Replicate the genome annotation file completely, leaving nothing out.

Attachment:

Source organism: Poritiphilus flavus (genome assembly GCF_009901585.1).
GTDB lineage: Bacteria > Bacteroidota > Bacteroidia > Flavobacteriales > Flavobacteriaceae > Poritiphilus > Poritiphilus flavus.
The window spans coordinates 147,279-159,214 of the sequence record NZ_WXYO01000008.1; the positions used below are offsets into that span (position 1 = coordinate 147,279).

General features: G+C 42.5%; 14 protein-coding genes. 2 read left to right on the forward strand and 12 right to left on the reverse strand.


Source organism: Poritiphilus flavus (genome assembly GCF_009901585.1).
GTDB lineage: Bacteria > Bacteroidota > Bacteroidia > Flavobacteriales > Flavobacteriaceae > Poritiphilus > Poritiphilus flavus.
The window spans coordinates 147,279-159,214 of the sequence record NZ_WXYO01000008.1; the positions used below are offsets into that span (position 1 = coordinate 147,279).

General features: G+C 42.5%; 14 protein-coding genes. 2 read left to right on the forward strand and 12 right to left on the reverse strand.